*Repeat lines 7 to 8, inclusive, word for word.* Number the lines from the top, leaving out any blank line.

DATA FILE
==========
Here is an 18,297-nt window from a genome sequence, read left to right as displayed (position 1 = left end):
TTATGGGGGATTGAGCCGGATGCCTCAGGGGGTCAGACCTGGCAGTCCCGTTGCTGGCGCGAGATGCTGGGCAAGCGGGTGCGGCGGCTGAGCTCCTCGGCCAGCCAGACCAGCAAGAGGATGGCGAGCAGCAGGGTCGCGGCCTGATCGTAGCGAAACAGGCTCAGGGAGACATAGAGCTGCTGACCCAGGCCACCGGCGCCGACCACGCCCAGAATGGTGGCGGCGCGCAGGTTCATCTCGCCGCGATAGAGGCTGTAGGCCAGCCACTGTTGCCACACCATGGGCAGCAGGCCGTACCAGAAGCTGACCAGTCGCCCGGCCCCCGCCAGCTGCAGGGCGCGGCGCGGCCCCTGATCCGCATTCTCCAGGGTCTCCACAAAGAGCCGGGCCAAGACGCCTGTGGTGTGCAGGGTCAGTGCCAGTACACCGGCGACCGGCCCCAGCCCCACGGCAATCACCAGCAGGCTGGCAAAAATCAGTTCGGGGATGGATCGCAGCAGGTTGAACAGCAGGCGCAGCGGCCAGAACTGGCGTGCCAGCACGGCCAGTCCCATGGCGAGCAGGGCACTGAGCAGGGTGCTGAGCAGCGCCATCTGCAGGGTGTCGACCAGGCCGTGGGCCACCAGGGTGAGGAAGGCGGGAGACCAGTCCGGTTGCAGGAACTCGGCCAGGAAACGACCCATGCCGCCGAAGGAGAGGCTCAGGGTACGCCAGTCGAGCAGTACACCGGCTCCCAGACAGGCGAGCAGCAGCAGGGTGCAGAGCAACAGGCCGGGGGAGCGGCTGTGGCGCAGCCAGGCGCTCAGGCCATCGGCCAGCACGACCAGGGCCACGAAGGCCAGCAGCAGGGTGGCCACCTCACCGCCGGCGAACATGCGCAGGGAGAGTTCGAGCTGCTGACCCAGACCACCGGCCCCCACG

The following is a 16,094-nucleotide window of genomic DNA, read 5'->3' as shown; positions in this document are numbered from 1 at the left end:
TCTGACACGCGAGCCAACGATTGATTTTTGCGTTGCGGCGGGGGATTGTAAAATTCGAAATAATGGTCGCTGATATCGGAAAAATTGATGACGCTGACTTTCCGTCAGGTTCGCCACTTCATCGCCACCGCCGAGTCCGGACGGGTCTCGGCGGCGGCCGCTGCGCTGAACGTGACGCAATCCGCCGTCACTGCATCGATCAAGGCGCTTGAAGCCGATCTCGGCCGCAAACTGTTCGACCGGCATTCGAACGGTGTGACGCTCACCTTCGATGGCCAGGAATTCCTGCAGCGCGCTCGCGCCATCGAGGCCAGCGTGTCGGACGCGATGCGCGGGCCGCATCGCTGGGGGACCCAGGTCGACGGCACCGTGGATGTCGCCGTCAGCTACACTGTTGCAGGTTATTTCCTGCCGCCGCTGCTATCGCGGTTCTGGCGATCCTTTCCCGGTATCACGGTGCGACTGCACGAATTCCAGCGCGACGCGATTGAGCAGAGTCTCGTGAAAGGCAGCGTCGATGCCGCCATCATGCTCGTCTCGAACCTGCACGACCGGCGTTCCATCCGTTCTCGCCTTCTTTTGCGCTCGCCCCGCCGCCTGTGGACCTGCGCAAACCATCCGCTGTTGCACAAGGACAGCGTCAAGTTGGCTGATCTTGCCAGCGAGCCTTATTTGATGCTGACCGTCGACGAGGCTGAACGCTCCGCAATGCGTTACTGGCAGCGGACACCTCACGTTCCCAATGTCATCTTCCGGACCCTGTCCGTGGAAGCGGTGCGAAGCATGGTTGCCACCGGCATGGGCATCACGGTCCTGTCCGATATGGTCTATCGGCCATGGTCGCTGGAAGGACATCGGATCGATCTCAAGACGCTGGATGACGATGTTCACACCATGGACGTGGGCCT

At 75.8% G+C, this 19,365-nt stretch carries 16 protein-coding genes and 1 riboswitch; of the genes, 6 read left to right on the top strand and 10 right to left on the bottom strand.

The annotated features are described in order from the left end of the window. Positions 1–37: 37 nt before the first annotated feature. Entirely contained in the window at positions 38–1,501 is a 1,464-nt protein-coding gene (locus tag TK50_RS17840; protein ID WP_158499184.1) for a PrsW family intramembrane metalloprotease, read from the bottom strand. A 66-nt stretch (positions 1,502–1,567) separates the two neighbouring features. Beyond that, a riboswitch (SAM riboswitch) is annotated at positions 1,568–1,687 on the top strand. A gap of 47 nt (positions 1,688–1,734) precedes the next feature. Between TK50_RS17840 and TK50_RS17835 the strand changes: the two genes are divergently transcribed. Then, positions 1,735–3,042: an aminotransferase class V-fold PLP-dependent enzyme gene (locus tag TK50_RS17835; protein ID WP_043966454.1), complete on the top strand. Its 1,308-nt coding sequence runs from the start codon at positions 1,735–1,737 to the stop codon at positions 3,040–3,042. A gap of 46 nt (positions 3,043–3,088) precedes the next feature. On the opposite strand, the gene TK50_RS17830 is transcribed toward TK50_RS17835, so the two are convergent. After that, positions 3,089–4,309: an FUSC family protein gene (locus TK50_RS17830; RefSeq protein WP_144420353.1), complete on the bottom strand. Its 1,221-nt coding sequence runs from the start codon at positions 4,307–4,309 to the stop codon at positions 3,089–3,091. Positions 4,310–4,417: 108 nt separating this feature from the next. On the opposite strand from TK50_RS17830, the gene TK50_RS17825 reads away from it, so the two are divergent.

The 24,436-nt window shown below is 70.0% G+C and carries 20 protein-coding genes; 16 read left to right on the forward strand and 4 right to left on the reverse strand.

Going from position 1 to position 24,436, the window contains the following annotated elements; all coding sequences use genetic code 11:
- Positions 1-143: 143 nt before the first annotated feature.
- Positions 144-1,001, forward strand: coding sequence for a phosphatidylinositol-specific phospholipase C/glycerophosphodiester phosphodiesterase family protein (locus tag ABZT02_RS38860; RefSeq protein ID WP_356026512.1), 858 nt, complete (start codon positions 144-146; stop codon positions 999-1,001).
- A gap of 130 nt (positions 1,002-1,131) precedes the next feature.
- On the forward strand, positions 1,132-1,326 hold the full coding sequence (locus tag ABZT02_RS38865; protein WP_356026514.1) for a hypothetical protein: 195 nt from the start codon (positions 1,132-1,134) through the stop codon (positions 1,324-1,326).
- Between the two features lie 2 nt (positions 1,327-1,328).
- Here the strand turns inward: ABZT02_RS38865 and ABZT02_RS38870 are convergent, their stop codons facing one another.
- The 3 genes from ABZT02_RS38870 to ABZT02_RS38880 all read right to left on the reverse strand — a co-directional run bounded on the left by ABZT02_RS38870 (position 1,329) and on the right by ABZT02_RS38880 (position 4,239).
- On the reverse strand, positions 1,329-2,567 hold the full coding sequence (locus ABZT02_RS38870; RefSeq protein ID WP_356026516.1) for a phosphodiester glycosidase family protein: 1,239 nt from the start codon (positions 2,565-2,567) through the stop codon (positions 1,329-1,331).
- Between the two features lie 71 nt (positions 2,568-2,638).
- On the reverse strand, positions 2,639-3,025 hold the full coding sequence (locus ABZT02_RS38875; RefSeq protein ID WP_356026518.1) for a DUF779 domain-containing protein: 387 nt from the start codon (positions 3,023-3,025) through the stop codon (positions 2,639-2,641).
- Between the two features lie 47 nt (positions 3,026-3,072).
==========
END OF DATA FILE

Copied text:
The 24,436-nt window shown below is 70.0% G+C and carries 20 protein-coding genes; 16 read left to right on the forward strand and 4 right to left on the reverse strand.

Going from position 1 to position 24,436, the window contains the following annotated elements; all coding sequences use genetic code 11: